Friday, September 24, 2010

Bolivia Diaries: Pre-Trip Blogging - Topography & Pre-Columbian History Part 1

I've been reading from Bolivia: The Evolution of a Multi-Ethnic Society by Herbert Klein, Chapter 1: Geography and Pre-Columbian Civilization. I'd like to share some of the chapter with you, particularly a map that I find incredibly instructive.

Even today, Bolivia has a majority of indigenous people. Many, but not all, are descended from the people we call the Incas. In the past, I've always associated the Incas with Peru, but as it turns out, the country lines weren't drawn yet back then, and they inhabited both Bolivia and Peru, with their capitol in Cuzco, Peru. In recent centuries, until the 20th century (at least), the whites descended from the Spanish held the power in Bolivia, even after Bolivia gained independence from Spain. I think it's important to learn about the indigenous cultures that Bolivia's modern indigenous people descended from.

So here's the awesome map:

And a close-up (click to make larger):

The high plateau (in Spanish, altiplano) begins to the north of Lake Titicaca in Peru, but two-thirds of the altiplano is in modern-day Bolivia. And you'll notice, of course, that the Altiplano is bordered by two branches of the Andes. The Western branch (to the left on the map), the Cordillera Occidental, is "an extremely narrow and well-defined range" containing "few river valleys or habitable plateaus." It prevents access to the see and "contains relatively few minerals worth exploiting." To the East (or right on the map) is the Cordillera Real, Central, or Oriental, which "contains numerous fertile plains and river valleys at altitudes from 14,000 feet down to a few hundred feet above sea level."

As a result, most of the civilization developed in the Altiplano. Klein says "The western half of the altiplano contained few minerals, largely unfertile soils, and extraordinarily dry climate; the eastern half, however, had reasonably fertile soils, enormous mineral deposits, and a relatively more humid and warm climate resulting from the presence of Lake Titicaca." Here, humans first domesticated potatoes, quinoa, and many root crops, as well as llamas and alpacas. (Llamas are twice the size of alpacas and used as pack animals; alpacas are used for fiber. Vicuñas are wild ancestors of alpacas, also valued for fiber, and at one point they were critically endangered.)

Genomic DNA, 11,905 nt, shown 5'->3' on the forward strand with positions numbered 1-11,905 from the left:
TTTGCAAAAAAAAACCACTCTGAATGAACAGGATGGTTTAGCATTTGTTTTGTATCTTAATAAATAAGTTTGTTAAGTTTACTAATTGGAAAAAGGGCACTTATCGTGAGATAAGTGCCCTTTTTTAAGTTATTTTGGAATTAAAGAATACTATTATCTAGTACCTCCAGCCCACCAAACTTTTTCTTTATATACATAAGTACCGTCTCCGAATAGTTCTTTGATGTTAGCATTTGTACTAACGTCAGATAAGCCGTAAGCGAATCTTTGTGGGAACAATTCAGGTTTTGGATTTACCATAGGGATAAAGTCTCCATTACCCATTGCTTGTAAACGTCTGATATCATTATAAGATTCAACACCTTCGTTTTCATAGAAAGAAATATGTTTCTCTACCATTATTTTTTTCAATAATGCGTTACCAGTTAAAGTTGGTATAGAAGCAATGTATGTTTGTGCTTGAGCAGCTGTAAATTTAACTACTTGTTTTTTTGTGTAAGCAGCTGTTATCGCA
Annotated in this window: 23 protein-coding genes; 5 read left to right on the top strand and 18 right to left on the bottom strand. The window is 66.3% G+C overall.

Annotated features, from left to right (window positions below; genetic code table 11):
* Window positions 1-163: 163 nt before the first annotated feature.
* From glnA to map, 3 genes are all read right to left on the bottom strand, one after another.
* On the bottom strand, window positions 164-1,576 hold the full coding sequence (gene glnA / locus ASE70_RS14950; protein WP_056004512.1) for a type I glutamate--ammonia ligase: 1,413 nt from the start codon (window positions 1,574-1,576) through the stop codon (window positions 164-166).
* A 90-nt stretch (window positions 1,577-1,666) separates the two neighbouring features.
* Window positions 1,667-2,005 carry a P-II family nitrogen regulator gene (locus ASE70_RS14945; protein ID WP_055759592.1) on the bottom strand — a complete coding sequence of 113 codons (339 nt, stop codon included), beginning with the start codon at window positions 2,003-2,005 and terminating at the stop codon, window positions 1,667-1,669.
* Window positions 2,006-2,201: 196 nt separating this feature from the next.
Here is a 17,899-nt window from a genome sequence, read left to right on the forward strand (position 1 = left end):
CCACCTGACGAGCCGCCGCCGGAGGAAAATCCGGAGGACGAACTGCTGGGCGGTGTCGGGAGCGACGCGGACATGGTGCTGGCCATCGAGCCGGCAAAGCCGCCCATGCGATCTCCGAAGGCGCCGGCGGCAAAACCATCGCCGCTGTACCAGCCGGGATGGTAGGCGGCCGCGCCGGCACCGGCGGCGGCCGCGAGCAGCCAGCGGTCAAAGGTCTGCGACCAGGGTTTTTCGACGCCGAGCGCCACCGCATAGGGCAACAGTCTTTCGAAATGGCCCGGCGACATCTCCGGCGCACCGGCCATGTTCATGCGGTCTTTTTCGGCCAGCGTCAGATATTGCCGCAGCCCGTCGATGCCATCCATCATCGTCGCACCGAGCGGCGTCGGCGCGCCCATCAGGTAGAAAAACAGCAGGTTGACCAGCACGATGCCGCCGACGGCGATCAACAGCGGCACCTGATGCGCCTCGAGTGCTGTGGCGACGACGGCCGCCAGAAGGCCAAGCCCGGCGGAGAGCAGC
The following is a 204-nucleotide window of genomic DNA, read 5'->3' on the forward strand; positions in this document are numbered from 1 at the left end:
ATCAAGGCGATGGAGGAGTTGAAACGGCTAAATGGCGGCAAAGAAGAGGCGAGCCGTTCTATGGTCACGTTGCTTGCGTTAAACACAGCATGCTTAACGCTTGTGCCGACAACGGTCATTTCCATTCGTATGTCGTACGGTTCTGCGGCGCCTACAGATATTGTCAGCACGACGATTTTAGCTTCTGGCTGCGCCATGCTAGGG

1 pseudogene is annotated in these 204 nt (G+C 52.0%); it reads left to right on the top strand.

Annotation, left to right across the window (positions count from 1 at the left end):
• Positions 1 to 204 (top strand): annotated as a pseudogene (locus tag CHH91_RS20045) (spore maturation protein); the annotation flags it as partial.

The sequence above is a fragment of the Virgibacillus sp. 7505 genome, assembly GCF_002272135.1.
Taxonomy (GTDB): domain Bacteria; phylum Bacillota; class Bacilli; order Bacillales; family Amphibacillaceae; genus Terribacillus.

As noted above, the eastern side of the Altiplano is also rich in minerals. There is gold in the areas closer to Peru, and tin, silver, and "a host of rare metals, many of them unique to Bolivia" in the modern day departments of Oruro and Potosi. There's more than that though. Klein sums it up by saying, "Thus, the only minerals or hydrocarbons Bolivia lacked were coal, bauxite, chrome, platinum, and precious stones." (In modern times, minerals have been a huge source of wealth for Bolivia, and miners have been a politically active and important group.)

At this point, Klein introduces the term "vertical ecological integration," which describes how Andean people used each of the available altitudes and their associated climates and ecosystems to produce what they needed - and then trade.

Here's a rough timeline of development in this region:

  • 21,000 years ago: First humans arrived
  • 8000 BC: End of last ice age
  • 2500 BC: Settled village agriculture, increased population density, more complex social organization
  • 1800 BC: First pottery
  • 800 BC-100 BC: "Chavin" culture (north of Titicaca)
  • 100 BC: Discovery of bronze
  • 100 AD: Tiahuanaco culture begins just south of Lake Titicaca
  • 600: Tiahuanaco culture spreads beyond local site
  • 1000: Rapid expansion of Tiahuanaco
  • 1200: Collapse of Tiahuanaco
  • Late 1100s-1500s: Aymara dominates central highlands of Bolivia
  • Late 1400s: Expansion of Incan (Quechuan) empire
  • 1500s: Arrival of Spanish

In a future diary, I will elaborate a bit more on the Tiahuanaco, Aymara, and Quechuas.

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